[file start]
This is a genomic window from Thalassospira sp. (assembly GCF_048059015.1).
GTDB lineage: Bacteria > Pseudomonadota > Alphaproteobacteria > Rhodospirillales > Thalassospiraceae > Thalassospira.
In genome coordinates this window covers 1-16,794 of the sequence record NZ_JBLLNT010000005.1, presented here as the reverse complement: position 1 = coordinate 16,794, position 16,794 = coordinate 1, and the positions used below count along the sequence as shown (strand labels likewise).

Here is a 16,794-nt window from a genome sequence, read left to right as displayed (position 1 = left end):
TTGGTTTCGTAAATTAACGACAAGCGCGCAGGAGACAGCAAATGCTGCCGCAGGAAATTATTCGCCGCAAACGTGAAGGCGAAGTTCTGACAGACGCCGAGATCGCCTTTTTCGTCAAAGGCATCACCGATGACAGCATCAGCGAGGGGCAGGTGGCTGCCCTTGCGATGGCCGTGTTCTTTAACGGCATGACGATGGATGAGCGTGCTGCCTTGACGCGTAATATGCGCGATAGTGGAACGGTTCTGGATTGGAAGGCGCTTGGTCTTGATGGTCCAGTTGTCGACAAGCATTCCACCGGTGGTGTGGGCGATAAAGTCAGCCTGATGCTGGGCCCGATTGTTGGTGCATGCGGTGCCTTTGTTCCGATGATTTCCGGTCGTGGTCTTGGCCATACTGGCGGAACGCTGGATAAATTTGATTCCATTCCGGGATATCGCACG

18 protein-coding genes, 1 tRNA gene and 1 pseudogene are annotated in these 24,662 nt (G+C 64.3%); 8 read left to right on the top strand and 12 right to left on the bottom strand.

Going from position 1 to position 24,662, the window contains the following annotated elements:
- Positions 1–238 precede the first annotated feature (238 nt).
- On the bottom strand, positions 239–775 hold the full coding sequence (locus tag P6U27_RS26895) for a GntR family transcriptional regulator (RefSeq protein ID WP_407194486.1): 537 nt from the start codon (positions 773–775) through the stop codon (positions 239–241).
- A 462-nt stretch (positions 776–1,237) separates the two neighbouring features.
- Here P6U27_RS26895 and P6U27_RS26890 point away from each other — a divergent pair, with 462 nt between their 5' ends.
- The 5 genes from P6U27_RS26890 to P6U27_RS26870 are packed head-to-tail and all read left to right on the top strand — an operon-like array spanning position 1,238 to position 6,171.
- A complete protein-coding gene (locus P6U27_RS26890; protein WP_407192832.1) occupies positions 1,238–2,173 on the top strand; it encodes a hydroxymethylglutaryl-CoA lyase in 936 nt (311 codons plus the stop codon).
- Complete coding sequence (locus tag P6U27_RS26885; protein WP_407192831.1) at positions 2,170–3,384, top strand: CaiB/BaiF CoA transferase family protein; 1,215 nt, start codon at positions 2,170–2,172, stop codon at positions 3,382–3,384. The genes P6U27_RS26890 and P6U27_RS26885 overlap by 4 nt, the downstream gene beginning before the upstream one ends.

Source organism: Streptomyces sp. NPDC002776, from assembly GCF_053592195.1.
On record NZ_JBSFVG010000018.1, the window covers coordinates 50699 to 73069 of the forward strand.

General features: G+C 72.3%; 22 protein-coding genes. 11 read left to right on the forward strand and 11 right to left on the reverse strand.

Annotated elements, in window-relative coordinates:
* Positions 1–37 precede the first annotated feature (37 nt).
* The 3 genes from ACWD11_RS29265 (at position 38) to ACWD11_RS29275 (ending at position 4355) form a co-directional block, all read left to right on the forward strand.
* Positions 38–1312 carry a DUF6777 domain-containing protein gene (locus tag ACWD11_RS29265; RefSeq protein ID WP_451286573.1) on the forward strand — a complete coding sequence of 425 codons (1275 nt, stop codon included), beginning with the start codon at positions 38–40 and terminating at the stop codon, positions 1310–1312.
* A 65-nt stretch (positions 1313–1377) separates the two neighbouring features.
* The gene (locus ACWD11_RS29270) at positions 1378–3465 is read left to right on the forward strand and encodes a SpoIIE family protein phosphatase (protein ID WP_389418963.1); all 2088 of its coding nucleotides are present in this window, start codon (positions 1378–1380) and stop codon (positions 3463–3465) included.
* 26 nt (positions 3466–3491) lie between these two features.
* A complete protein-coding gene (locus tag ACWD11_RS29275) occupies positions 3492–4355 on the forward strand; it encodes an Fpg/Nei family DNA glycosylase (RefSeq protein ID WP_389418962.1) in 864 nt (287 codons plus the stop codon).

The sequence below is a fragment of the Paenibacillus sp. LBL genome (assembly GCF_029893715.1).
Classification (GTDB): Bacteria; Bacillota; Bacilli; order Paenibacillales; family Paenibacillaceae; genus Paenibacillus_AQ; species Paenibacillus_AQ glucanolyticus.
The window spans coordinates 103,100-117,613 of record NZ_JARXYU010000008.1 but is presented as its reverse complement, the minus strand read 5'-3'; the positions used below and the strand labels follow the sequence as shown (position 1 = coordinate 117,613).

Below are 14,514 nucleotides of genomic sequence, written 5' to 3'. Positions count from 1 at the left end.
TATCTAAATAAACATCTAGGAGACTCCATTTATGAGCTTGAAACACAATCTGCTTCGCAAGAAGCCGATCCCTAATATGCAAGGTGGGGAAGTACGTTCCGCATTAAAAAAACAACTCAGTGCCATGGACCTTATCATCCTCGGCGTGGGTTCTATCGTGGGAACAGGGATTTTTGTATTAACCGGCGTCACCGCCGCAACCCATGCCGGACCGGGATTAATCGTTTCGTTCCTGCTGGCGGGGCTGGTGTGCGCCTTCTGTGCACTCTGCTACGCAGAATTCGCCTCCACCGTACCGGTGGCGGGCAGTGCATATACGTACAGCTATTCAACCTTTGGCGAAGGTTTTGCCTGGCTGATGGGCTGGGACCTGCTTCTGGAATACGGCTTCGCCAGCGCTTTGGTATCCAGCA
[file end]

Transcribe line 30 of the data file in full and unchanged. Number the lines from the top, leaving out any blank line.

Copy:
TATCTAAATAAACATCTAGGAGACTCCATTTATGAGCTTGAAACACAATCTGCTTCGCAAGAAGCCGATCCCTAATATGCAAGGTGGGGAAGTACGTTCCGCATTAAAAAAACAACTCAGTGCCATGGACCTTATCATCCTCGGCGTGGGTTCTATCGTGGGAACAGGGATTTTTGTATTAACCGGCGTCACCGCCGCAACCCATGCCGGACCGGGATTAATCGTTTCGTTCCTGCTGGCGGGGCTGGTGTGCGCCTTCTGTGCACTCTGCTACGCAGAATTCGCCTCCACCGTACCGGTGGCGGGCAGTGCATATACGTACAGCTATTCAACCTTTGGCGAAGGTTTTGCCTGGCTGATGGGCTGGGACCTGCTTCTGGAATACGGCTTCGCCAGCGCTTTGGTATCCAGCA